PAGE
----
Washington, Apr 5: United States officials did a count of Islamabad's F-16 jets recently and found that none were missing, contradicting India's claims that it shot down a Pakistani fighter jet amid heightened tensions between both countries after the Pulwama attack, according to a report published on the Foreign Policy magazine's website on Thursday.
Following the conflict between the two countries in February, India had claimed that the Pakistan Air Force (PAF) had used F-16s to target Indian military installations after crossing the Line of Control. As "proof", what looked like a piece of an AMRAAM missile was shown, which Indian media insisted could only have been fired by a Pakistani F-16.
Indian media also claimed that before the Indian plane was shot down and its pilot captured by Pakistani forces, an Indian Air Force (IAF) MiG-21 Bison had shot down a PAF F-16 aircraft.
According to a Dawn report, Pakistan had rubbished the Indian reports, making a counter-claim that two aircraft did indeed go down, but both belonged to India. One crashed on Pakistani soil, while the other managed to return to Indian occupied Kashmir. New Delhi had also insisted that Pakistan’s alleged use of F-16s against India meant that Islamabad stood in violation of its sales agreement with the US. The US State Department had refused to take a position on India's complaint against Pakistan over using F-16s in the air battle.
Maj Gen Asif Ghafoor, director general of Inter-Services Public Relations (ISPR), reacting to the Foreign Policy report said: "Allah be praised, truth always prevails. Time for India to speak truth about false claims & actual losses on their side including the second aircraft shot down by Pakistan." According to the new report, which quotes two senior US defence officials who have knowledge of the count, one of the senior US defence officials told Foreign Policy that Pakistan had invited the US to count its F-16 planes after the incident "as part of an end-user agreement signed when the foreign military sale was finalised".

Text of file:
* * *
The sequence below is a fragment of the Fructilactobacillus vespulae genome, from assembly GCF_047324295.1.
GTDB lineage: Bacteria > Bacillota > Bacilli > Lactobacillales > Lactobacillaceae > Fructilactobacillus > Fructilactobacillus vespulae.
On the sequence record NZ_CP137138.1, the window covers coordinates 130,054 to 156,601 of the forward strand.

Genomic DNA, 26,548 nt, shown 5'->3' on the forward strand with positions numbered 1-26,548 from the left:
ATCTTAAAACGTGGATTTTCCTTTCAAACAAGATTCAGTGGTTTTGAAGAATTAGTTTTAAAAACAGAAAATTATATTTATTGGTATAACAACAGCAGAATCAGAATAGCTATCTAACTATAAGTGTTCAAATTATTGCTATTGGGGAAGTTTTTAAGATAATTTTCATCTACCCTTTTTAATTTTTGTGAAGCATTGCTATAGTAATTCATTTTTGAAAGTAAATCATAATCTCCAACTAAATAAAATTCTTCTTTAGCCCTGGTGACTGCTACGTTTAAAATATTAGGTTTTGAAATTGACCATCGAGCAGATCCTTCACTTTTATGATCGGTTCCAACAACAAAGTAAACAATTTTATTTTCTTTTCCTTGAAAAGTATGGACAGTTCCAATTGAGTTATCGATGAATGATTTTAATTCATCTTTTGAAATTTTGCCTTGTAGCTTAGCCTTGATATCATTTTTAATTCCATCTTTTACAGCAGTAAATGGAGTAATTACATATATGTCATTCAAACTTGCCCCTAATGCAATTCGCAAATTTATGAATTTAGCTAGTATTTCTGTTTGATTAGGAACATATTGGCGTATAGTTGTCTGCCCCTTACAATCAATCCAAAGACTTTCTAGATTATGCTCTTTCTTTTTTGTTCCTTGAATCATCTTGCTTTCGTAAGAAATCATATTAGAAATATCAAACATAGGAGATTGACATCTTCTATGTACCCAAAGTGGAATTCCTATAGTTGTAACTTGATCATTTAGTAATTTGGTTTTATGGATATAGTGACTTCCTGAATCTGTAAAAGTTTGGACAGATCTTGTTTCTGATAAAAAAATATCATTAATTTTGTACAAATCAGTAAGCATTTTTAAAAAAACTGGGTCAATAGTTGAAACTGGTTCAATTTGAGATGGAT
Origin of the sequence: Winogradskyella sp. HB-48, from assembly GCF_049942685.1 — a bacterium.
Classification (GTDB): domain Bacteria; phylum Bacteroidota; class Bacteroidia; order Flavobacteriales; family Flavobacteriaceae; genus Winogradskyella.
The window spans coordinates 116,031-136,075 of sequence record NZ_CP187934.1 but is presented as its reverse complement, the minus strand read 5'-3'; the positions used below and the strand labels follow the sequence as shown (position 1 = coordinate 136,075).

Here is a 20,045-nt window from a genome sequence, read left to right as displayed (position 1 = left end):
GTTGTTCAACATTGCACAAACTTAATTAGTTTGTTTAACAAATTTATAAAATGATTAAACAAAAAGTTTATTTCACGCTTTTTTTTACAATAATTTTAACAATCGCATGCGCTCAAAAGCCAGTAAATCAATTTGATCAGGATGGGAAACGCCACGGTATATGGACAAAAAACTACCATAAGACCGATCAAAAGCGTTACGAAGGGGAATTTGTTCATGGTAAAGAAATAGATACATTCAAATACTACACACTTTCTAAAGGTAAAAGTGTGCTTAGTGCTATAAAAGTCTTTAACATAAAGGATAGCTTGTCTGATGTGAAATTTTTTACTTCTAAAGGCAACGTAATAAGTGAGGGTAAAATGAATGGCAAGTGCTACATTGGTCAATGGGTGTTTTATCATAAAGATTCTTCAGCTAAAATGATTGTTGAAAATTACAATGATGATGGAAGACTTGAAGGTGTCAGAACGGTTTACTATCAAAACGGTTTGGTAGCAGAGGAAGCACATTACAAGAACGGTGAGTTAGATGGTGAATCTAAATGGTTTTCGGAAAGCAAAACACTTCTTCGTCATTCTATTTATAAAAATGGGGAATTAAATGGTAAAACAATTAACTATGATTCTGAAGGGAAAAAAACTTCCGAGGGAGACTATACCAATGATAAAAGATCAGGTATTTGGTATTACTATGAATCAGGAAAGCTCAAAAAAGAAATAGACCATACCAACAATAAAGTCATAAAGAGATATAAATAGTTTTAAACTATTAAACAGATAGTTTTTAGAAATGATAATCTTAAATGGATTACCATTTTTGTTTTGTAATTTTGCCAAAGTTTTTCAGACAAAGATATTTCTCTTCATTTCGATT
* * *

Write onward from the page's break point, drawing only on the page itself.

Foreign Policy added that Washington generally requires countries it strikes such agreements with to allow US officials to inspect equipment on a regular basis and to ensure that it is accounted for and safe. The official explained that some of the aircraft were not immediately available for inspection after the Pak-India back-and-forth, so it took US personnel a few weeks to account for all the jets.
When the count was finally conducted, all F-16s employed by the PAF were accounted for, Foreign Policy reported. An associate professor of political science at the Massachusetts Institute of Technology, Vipin Narang, told that although the news likely won't affect Indian voters, it may affect Delhi's dealings with Pakistan in the future.
"As details come out, it looks worse and worse for the Indians," Narang said. "It looks increasingly like India failed to impose significant costs on Pakistan, but lost a plane and a helicopter of its own in the process." (UNI)